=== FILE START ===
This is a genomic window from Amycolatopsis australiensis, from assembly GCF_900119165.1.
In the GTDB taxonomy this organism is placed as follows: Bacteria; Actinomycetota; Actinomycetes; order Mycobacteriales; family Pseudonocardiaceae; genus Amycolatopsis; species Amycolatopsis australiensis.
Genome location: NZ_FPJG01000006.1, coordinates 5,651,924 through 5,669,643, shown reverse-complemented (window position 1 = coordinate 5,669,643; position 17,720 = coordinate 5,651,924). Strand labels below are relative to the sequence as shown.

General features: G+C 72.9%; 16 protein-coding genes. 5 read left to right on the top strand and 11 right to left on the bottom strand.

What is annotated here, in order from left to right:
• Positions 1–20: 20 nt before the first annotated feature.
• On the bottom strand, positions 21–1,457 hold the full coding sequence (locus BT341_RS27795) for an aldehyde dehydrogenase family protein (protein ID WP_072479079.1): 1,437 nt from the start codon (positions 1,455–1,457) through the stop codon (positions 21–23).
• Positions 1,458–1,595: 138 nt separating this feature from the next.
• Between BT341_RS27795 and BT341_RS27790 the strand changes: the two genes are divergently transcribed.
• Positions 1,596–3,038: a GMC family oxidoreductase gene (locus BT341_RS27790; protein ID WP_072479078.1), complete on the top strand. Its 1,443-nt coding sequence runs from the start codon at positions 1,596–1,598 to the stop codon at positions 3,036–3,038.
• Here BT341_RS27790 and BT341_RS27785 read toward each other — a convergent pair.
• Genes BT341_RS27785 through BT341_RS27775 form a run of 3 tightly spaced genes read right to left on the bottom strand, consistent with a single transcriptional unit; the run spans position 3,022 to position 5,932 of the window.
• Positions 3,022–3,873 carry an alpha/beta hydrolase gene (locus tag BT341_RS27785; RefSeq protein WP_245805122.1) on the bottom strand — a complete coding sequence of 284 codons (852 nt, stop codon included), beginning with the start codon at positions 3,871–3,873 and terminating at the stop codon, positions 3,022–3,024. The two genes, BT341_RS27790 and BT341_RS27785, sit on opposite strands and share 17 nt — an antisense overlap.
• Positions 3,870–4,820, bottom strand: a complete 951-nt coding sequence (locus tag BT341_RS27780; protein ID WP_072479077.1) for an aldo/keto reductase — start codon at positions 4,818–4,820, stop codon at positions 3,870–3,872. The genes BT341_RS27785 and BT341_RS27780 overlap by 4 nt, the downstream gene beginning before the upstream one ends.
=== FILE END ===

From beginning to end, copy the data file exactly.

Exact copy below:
This is a genomic window from Amycolatopsis australiensis, from assembly GCF_900119165.1.
In the GTDB taxonomy this organism is placed as follows: Bacteria; Actinomycetota; Actinomycetes; order Mycobacteriales; family Pseudonocardiaceae; genus Amycolatopsis; species Amycolatopsis australiensis.
Genome location: NZ_FPJG01000006.1, coordinates 5,651,924 through 5,669,643, shown reverse-complemented (window position 1 = coordinate 5,669,643; position 17,720 = coordinate 5,651,924). Strand labels below are relative to the sequence as shown.

General features: G+C 72.9%; 16 protein-coding genes. 5 read left to right on the top strand and 11 right to left on the bottom strand.

What is annotated here, in order from left to right:
• Positions 1–20: 20 nt before the first annotated feature.
• On the bottom strand, positions 21–1,457 hold the full coding sequence (locus BT341_RS27795) for an aldehyde dehydrogenase family protein (protein ID WP_072479079.1): 1,437 nt from the start codon (positions 1,455–1,457) through the stop codon (positions 21–23).
• Positions 1,458–1,595: 138 nt separating this feature from the next.
• Between BT341_RS27795 and BT341_RS27790 the strand changes: the two genes are divergently transcribed.
• Positions 1,596–3,038: a GMC family oxidoreductase gene (locus BT341_RS27790; protein ID WP_072479078.1), complete on the top strand. Its 1,443-nt coding sequence runs from the start codon at positions 1,596–1,598 to the stop codon at positions 3,036–3,038.
• Here BT341_RS27790 and BT341_RS27785 read toward each other — a convergent pair.
• Genes BT341_RS27785 through BT341_RS27775 form a run of 3 tightly spaced genes read right to left on the bottom strand, consistent with a single transcriptional unit; the run spans position 3,022 to position 5,932 of the window.
• Positions 3,022–3,873 carry an alpha/beta hydrolase gene (locus tag BT341_RS27785; RefSeq protein WP_245805122.1) on the bottom strand — a complete coding sequence of 284 codons (852 nt, stop codon included), beginning with the start codon at positions 3,871–3,873 and terminating at the stop codon, positions 3,022–3,024. The two genes, BT341_RS27790 and BT341_RS27785, sit on opposite strands and share 17 nt — an antisense overlap.
• Positions 3,870–4,820, bottom strand: a complete 951-nt coding sequence (locus tag BT341_RS27780; protein ID WP_072479077.1) for an aldo/keto reductase — start codon at positions 4,818–4,820, stop codon at positions 3,870–3,872. The genes BT341_RS27785 and BT341_RS27780 overlap by 4 nt, the downstream gene beginning before the upstream one ends.